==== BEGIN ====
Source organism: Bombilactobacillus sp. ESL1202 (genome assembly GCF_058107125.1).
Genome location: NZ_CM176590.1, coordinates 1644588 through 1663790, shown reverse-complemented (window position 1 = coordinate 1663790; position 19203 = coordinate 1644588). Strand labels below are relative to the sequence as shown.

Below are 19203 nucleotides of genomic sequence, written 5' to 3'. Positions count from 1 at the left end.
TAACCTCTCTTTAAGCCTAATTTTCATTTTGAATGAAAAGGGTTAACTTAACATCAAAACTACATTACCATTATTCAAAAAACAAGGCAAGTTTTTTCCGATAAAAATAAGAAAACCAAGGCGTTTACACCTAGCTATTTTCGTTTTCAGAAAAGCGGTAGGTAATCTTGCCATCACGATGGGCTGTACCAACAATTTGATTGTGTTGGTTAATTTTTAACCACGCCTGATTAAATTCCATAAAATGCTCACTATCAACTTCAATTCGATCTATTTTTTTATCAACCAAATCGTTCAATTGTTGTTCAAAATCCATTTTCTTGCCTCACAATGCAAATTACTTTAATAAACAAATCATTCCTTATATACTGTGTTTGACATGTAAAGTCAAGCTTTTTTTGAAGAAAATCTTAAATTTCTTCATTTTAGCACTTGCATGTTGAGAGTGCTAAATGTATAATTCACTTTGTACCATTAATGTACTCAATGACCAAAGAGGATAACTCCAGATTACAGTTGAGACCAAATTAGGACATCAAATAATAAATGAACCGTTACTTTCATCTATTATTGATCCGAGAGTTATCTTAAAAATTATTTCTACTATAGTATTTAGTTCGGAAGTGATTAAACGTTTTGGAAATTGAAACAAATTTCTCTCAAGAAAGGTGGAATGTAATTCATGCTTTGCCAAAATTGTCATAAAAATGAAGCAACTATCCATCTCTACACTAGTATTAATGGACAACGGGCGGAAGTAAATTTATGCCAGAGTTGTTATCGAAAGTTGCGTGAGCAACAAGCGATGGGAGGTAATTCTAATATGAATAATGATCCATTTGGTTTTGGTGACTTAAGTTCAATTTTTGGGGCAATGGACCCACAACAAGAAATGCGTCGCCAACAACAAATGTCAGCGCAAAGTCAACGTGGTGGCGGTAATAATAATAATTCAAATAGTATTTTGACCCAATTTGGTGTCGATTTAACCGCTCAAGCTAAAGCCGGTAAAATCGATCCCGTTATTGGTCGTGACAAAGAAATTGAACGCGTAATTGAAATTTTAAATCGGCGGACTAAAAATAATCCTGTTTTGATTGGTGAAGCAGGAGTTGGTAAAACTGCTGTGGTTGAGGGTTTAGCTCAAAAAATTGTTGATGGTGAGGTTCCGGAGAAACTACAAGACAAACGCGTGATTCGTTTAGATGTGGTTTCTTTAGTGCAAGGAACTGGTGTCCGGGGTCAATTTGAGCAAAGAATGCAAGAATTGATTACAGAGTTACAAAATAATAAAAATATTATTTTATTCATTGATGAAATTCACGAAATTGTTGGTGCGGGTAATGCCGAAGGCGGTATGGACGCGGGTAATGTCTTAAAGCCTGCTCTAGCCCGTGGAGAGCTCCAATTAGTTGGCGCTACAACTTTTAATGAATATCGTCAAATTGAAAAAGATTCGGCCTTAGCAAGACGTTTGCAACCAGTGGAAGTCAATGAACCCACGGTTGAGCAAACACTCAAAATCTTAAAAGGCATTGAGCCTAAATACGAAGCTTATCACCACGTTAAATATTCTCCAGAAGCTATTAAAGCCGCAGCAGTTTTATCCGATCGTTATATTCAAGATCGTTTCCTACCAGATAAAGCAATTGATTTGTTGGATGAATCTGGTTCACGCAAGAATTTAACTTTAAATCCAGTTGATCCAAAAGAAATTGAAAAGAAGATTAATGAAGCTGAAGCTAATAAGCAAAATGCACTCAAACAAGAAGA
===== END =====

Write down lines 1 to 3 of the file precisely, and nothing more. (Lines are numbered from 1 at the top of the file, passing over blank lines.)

Source organism: Bombilactobacillus sp. ESL1202 (genome assembly GCF_058107125.1).
Genome location: NZ_CM176590.1, coordinates 1644588 through 1663790, shown reverse-complemented (window position 1 = coordinate 1663790; position 19203 = coordinate 1644588). Strand labels below are relative to the sequence as shown.

Below are 19203 nucleotides of genomic sequence, written 5' to 3'. Positions count from 1 at the left end.